Clean a Lens

Discussion in 'Digital Photography' started by Craig, Aug 18, 2004.

  1. Craig

    Craig Guest

    Whats the best way to clean a lens? Buy proper solution, or use the inside
    of your shirt?
    Craig, Aug 18, 2004
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  2. In article <41236fb0$0$192$>, Craig
    <> writes
    >Whats the best way to clean a lens? Buy proper solution, or use the inside
    >of your shirt?

    Here's my view from 30 years of photography.

    1 Don't unless you really must. I reckon a higher percentage of lenses
    is ruined by inexpert cleaning than pictures spoiled for the user by
    dirty lenses.

    2 If it is just dusty, try just blowing off the dust. Use a blower brush
    (a couple of £/$ from a photo shop). Don't worry about every last tiny

    3 If it really does need cleaning - sea spray, big fingerprint - then
    cleaning method will depend on what it is. The first step should always
    be to blow off any dust or grit - grinding dust into a lens with a
    cleaning cloth is the fastest way to lower lens performance.

    4 Then - if it is a fingerprint or other grease - clean gently with a
    micro-fibre lens cleaning cloth. These are readily available at photo
    shops, and often supplied with spectacles. They will absorb grease
    instead of just smearing it around. They can be washed when soiled, but
    keep grit off it! If the grease is stubborn, breath gently on it and
    apply the cloth again as quickly as possible. This will help to emulsify
    the fats in the mark and make it softer, thus easier to remove.

    5 If it is salt spray, gently wash off the dried salt with a moist Q-tip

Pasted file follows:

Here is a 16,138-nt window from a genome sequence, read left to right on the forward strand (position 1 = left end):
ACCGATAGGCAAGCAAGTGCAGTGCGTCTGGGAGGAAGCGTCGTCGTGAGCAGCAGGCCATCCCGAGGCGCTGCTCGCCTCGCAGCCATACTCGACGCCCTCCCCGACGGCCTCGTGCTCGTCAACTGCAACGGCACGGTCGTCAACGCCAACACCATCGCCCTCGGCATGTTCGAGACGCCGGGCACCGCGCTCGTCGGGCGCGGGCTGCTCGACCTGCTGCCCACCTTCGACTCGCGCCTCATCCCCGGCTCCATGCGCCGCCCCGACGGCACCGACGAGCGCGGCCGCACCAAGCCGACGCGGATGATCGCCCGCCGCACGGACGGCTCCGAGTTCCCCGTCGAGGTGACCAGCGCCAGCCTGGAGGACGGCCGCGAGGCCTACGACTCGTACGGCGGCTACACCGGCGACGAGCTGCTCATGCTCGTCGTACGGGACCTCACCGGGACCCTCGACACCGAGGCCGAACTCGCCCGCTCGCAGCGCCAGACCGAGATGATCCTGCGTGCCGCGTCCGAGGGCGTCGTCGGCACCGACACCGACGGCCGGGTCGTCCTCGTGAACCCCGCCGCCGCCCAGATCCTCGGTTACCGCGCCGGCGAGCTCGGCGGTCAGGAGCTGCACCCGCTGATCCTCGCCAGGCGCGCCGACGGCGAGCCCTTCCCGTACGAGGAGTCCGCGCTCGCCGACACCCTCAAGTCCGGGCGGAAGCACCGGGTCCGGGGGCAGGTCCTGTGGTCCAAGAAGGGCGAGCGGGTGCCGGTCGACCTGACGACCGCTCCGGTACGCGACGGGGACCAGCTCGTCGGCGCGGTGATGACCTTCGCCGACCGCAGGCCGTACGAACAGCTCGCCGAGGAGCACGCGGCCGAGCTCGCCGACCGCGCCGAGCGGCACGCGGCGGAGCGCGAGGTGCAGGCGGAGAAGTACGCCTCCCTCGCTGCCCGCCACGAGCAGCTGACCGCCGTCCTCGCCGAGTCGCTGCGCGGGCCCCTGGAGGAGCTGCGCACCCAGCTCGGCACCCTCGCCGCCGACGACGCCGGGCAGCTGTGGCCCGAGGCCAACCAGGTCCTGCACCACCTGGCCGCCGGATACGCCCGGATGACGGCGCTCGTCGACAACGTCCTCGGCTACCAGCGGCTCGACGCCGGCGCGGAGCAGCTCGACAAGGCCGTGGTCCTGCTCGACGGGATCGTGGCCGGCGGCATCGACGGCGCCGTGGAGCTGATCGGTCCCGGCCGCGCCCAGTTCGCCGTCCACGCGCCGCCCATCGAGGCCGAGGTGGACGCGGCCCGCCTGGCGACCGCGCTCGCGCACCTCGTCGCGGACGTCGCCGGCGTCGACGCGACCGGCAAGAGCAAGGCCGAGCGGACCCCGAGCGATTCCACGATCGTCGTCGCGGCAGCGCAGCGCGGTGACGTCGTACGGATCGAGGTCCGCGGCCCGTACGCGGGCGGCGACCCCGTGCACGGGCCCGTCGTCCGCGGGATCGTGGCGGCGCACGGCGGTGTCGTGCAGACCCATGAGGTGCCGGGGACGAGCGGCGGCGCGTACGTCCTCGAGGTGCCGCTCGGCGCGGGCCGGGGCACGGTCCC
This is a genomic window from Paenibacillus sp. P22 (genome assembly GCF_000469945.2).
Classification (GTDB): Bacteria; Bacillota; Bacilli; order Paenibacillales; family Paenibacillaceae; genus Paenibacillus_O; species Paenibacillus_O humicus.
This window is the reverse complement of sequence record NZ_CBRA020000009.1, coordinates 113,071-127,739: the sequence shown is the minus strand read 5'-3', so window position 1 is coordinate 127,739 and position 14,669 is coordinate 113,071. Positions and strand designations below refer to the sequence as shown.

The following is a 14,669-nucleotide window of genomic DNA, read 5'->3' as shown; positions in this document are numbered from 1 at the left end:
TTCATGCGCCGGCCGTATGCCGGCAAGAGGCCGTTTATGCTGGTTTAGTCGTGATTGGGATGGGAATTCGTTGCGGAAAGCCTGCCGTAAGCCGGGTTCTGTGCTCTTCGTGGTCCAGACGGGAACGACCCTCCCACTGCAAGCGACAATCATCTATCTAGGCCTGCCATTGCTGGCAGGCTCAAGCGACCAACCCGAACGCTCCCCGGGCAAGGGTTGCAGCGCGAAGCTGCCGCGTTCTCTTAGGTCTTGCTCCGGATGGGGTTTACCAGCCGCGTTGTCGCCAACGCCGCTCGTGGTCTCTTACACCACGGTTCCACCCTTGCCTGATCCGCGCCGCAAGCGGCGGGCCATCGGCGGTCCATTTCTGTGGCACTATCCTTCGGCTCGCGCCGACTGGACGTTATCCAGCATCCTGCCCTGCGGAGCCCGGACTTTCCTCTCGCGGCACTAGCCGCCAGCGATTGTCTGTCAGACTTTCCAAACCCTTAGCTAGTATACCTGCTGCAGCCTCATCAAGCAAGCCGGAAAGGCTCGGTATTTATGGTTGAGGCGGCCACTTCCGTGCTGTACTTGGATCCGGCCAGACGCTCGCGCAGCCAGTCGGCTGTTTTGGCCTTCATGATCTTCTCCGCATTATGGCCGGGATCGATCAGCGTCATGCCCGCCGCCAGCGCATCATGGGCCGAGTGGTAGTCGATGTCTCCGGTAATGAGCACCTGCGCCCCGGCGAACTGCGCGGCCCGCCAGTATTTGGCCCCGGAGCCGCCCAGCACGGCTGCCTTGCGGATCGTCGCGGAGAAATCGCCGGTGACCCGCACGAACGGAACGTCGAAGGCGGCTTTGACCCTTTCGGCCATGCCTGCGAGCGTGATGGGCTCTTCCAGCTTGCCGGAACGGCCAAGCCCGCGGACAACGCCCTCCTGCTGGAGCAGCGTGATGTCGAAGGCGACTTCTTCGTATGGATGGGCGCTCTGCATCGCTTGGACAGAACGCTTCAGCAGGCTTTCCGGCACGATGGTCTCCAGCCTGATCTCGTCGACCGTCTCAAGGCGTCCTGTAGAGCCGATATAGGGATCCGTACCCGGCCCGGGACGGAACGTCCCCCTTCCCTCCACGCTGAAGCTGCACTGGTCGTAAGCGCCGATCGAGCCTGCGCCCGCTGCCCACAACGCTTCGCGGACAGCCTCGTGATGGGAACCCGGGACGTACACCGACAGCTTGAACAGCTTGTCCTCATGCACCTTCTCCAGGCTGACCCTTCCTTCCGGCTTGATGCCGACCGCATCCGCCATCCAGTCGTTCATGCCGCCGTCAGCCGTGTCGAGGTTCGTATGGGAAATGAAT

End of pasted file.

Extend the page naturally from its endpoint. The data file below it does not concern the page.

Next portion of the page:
or the like. Then proceed as in 4. In an emergency (out on trip, no
    Q-tips) I have adopted the unconventional procedure of removing the salt
    crystals with my tongue. It's a very delicate and sensitive organ, and
    unlikely to cause damage itself, but you should remove the saliva as in
    4 promptly.

    Above all, don't overdo it. There are ways of making lenses as clean as
    when the manufacturer shipped them, but not by wiping or rubbing. When
    you have got rid of the major part of the dirt, STOP, and if necessary
    let an experienced person do the rest.

    Prevention is better than cleaning. Always use a lens cap when not
    taking or preparing to take photos. I generally prefer lens hoods to
    filters as protection, but use a UV filter if I am near any sea-spray or
    blowing sand. I find that with care my lenses only need cleaning once
    for every one or two major trips.

    David Littlewood
    David Littlewood, Aug 18, 2004
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  3. Craig wrote:
    > Whats the best way to clean a lens? Buy proper solution, or use the inside
    > of your shirt?

    Most of the time is it a puff of clean dry air.

    If that does not handle it then a clean camel hair brush or a rolled up
    and ripped lens tissue.

    Final is lens cleaner and lens tissue.

    I would guess more lenses and images have been damaged by too much
    cleaning than too little.

    When in doubt, just don't.

    Joseph E. Meehan

    26 + 6 = 1 It's Irish Math
    Joseph Meehan, Aug 18, 2004
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